March 2, 2005: Marshall stops to honor fallen Guardsman

  • Article by: JILL BURCUM , Star Tribune
  • Updated: December 7, 2011 - 4:08 PM

Some brought yellow roses, a floral tribute to a fallen warrior, as they came Tuesday to mourn Minnesota National Guard First Lt. Jason Timmerman.

Others pinned green ribbons to their lapels in support of Timmerman's unit, the 151st Field Artillery based in Montevideo.

All who walked through the doors at the Church of the Holy Redeemer brought a heavy heart.

"You never think you'll lose anyone from southwest Minnesota," said Mary Wyffels, a Minneota, Minn., woman who knows Timmerman's parents. "It was just like your whole world came to end for a while when you first heard about it."

On Tuesday, more than 1,500 people jammed the brick church in Marshall to bid farewell to Timmerman, a 24-year-old Tracy, Minn., man who was one of three Minnesotans to die Feb. 21 in Iraq, when a bomb detonated near their stopped military convoy.

Timmerman's funeral was the first of the three services scheduled for the men, all of whom had ties to western Minnesota. It was as if life in Marshall ground to a halt as people bid farewell to him.

The former math teacher graduated from high school just up Hwy. 23 in Cottonwood.

Parked cars lined the quiet side streets of Marshall for blocks. People lined up five deep waiting to get in to the church. Space was even tight in a downstairs overflow room as mourners settled
for watching the services on closed-circuit TVs that barely worked.

"This is one of the biggest funerals I've ever seen here," said Jim Muchlinski, a member of the Marshall American Legion Honor Guard.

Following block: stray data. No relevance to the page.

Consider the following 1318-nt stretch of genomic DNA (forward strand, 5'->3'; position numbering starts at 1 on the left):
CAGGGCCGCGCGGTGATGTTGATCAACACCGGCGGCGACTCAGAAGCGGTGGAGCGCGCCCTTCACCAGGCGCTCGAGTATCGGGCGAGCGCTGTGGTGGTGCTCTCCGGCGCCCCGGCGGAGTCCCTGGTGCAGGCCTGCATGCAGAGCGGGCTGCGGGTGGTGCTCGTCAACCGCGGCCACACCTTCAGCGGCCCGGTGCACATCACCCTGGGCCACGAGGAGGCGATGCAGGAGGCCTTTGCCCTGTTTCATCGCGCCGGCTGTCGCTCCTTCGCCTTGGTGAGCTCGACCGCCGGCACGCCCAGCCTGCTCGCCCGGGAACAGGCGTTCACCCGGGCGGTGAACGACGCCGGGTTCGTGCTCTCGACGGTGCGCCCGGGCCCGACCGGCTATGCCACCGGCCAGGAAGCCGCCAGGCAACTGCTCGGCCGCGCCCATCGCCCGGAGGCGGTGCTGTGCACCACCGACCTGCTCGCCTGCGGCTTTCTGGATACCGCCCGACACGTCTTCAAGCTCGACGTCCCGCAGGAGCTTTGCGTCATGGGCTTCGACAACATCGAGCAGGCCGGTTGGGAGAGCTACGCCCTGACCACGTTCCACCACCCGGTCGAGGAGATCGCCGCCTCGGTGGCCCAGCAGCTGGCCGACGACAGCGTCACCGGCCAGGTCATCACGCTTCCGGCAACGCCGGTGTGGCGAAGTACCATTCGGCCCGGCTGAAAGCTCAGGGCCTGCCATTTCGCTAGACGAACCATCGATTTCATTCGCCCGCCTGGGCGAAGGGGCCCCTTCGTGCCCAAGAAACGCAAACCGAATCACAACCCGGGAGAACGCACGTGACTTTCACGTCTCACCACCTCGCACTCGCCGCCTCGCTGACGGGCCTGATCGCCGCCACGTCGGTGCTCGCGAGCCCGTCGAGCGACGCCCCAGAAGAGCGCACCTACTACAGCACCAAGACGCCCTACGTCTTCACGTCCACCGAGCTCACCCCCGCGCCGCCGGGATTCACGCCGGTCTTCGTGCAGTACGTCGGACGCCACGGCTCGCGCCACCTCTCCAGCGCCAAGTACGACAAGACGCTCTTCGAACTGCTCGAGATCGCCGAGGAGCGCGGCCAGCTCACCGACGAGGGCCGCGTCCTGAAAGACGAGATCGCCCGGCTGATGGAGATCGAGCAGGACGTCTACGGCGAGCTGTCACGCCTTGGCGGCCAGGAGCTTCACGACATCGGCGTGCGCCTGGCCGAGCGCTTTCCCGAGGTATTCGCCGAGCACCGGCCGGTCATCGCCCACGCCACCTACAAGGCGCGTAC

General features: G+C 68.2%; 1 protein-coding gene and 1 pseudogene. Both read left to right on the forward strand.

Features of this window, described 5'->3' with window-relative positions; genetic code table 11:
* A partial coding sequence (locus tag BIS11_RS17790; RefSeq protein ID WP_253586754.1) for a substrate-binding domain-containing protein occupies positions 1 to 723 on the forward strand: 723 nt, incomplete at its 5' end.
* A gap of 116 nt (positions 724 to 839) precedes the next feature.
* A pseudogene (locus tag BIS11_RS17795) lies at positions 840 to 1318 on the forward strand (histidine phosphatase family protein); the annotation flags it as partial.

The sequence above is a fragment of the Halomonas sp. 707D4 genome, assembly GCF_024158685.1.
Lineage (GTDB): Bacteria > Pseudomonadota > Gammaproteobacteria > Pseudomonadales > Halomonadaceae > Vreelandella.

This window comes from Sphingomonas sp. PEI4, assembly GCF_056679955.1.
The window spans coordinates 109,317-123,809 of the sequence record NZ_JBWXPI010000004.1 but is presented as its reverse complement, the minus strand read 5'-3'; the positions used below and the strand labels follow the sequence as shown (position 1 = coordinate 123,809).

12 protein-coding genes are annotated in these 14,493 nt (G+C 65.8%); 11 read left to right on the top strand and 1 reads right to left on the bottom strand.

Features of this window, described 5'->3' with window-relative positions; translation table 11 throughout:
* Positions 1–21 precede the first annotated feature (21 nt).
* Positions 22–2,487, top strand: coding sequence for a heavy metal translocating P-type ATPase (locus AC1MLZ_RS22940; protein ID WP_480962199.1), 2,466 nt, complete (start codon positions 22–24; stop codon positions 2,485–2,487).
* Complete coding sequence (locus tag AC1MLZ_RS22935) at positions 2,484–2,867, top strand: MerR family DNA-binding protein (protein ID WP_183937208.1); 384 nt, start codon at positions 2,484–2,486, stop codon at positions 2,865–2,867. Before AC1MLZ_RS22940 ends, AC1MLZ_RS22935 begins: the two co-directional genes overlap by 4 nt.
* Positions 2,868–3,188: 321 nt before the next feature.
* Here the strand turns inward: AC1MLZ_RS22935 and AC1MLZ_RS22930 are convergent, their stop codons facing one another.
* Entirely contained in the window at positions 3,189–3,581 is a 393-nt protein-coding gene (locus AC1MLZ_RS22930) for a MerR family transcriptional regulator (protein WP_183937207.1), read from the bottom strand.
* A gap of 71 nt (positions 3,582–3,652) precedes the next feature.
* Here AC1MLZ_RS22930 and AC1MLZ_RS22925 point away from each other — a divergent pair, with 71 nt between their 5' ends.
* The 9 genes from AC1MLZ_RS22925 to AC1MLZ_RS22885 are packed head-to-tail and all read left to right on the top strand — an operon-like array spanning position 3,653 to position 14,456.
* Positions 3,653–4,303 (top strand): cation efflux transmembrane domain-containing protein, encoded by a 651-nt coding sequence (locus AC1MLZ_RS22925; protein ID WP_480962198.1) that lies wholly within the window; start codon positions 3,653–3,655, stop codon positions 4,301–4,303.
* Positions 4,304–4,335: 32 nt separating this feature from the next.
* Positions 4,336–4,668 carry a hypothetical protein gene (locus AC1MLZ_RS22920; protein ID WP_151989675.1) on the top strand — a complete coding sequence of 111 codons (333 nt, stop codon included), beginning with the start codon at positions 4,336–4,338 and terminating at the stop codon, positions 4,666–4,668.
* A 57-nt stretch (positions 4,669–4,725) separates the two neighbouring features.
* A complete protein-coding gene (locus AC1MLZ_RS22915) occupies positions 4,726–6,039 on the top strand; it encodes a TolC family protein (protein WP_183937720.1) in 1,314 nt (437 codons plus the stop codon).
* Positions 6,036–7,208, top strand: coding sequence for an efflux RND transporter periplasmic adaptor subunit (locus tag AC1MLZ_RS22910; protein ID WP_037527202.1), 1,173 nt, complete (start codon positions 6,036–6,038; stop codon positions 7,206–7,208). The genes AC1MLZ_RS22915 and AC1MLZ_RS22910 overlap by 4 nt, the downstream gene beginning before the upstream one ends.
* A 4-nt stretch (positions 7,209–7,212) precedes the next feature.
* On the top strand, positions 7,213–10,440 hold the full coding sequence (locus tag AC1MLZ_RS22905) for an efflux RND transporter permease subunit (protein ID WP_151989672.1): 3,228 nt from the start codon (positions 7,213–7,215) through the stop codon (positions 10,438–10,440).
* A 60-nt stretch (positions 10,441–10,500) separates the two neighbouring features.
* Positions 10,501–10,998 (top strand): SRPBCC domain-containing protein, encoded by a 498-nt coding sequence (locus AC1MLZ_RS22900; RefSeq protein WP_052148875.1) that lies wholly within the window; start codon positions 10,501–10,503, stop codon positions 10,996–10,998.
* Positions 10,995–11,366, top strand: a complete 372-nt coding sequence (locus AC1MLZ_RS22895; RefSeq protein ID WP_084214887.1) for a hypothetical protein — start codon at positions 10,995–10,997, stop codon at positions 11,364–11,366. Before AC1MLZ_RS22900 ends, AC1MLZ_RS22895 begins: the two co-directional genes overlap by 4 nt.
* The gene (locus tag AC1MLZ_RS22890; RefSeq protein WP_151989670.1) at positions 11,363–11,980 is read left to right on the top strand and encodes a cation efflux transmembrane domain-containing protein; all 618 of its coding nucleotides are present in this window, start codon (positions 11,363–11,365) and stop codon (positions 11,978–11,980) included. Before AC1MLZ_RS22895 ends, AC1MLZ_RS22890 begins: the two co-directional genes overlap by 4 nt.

The basement TVs had a fuzzy picture and muddy sound. That coupled with the small screens had many straining and squinting to catch anything from the service upstairs.

Not one person left.

"Everyone sat there reverently," said Dale Schroeder, another member of the Marshall American Legion Honor Guard.

Timmerman, who worked at North Star Insurance Co. in Cottonwood, was remembered as a man of faith who had a deep love for his country.

A flag made of red, white and blue flowers sat near his casket in the church. Country singer Lee Greenwood's "Proud to be an American" rang forth as Timmerman's casket passed by the pews for the last time.

Outside, olive-jacketed National Guard members formed a neat green line from the church door to the waiting hearse. With their white-gloved hands, they snapped a brisk, final salute to Timmerman's casket.

The military pageantry continued at the cemetery 6 miles away in tiny Green Valley. A thunderous fly-by of military helicopters buffeted the tall evergreens separating cemetery grass from the surrounding farm fields. Taps played as his widow, Teresa Timmerman, and family and friends gathered graveside.

Chris Ahlschlager, whose wife is one of Timmerman's cousins, said Timmerman's loss will be felt for a long time.

"He was just an outstanding citizen," Ahlschlager said. Whoever planted the bombs "took away a future leader of southwest Minnesota."

Juan Esparza, who knows Timmerman's mother, felt the same way.

"He had a good career. He was a good guy," Esparza said. "It's a big loss for this area."

Ina Wojahn, who brought yellow roses for Timmerman's casket, took comfort in knowing that he died with honor. Still, Timmerman's death and the loss of two other men with ties to the area is hard.

"It really hit home, you know?" said Wojahn, who said she's praying more than ever for other soldiers' safe return.

Muchlinski, Schroeder and other American Legion Honor Guard members were troubled, too, by the loss of the three young men and thought back to their own time in uniform long ago.

Clarence Engler, a Honor Guard member from Marshall, remembered when two of his cousins from the area were killed five days apart fighting the Japanese in World War II.

"It happens," Engler said, shaking his gray-haired head.

Engler, Schroeder and the other blue-jacketed Honor Guardsmen stood by solemnly as Timmerman's lengthy funeral cortege got underway.

They were glad for Timmerman's family that there had been such an outpouring of support.

"I've never seen a funeral like this before," Schroeder said. But at the same time, "I hope I won't see another."

Jill Burcum is at jburcum@startribune.com.
 

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